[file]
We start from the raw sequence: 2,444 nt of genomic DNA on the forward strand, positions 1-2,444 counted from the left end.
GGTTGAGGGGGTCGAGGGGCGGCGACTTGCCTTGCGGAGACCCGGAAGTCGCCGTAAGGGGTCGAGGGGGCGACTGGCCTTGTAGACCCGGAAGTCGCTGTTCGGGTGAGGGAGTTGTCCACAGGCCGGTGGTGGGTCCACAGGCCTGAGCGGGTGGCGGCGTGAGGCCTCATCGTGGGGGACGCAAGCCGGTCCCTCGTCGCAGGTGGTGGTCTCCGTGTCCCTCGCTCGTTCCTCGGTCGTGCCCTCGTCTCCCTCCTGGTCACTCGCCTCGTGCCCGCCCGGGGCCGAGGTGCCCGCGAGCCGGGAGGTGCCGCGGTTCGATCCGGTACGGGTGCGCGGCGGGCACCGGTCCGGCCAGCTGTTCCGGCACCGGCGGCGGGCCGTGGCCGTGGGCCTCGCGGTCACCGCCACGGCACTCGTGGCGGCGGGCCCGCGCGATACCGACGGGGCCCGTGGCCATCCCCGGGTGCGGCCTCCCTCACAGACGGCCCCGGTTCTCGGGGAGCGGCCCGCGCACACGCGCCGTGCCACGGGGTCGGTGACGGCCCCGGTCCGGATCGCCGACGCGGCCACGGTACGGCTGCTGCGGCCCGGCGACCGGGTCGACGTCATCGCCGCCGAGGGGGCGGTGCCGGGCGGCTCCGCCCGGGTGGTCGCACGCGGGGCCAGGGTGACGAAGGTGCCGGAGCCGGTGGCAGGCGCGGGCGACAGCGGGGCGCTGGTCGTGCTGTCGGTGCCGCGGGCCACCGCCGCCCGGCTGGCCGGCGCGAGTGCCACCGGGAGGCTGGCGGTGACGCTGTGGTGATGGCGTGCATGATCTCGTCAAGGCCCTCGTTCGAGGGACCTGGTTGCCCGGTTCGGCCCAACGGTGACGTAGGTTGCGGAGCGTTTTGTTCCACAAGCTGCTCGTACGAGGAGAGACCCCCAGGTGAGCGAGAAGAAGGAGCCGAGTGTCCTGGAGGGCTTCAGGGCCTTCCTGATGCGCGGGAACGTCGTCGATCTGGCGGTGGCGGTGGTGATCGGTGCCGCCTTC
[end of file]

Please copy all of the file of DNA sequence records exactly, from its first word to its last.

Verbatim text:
We start from the raw sequence: 2,444 nt of genomic DNA on the forward strand, positions 1-2,444 counted from the left end.
GGTTGAGGGGGTCGAGGGGCGGCGACTTGCCTTGCGGAGACCCGGAAGTCGCCGTAAGGGGTCGAGGGGGCGACTGGCCTTGTAGACCCGGAAGTCGCTGTTCGGGTGAGGGAGTTGTCCACAGGCCGGTGGTGGGTCCACAGGCCTGAGCGGGTGGCGGCGTGAGGCCTCATCGTGGGGGACGCAAGCCGGTCCCTCGTCGCAGGTGGTGGTCTCCGTGTCCCTCGCTCGTTCCTCGGTCGTGCCCTCGTCTCCCTCCTGGTCACTCGCCTCGTGCCCGCCCGGGGCCGAGGTGCCCGCGAGCCGGGAGGTGCCGCGGTTCGATCCGGTACGGGTGCGCGGCGGGCACCGGTCCGGCCAGCTGTTCCGGCACCGGCGGCGGGCCGTGGCCGTGGGCCTCGCGGTCACCGCCACGGCACTCGTGGCGGCGGGCCCGCGCGATACCGACGGGGCCCGTGGCCATCCCCGGGTGCGGCCTCCCTCACAGACGGCCCCGGTTCTCGGGGAGCGGCCCGCGCACACGCGCCGTGCCACGGGGTCGGTGACGGCCCCGGTCCGGATCGCCGACGCGGCCACGGTACGGCTGCTGCGGCCCGGCGACCGGGTCGACGTCATCGCCGCCGAGGGGGCGGTGCCGGGCGGCTCCGCCCGGGTGGTCGCACGCGGGGCCAGGGTGACGAAGGTGCCGGAGCCGGTGGCAGGCGCGGGCGACAGCGGGGCGCTGGTCGTGCTGTCGGTGCCGCGGGCCACCGCCGCCCGGCTGGCCGGCGCGAGTGCCACCGGGAGGCTGGCGGTGACGCTGTGGTGATGGCGTGCATGATCTCGTCAAGGCCCTCGTTCGAGGGACCTGGTTGCCCGGTTCGGCCCAACGGTGACGTAGGTTGCGGAGCGTTTTGTTCCACAAGCTGCTCGTACGAGGAGAGACCCCCAGGTGAGCGAGAAGAAGGAGCCGAGTGTCCTGGAGGGCTTCAGGGCCTTCCTGATGCGCGGGAACGTCGTCGATCTGGCGGTGGCGGTGGTGATCGGTGCCGCCTTC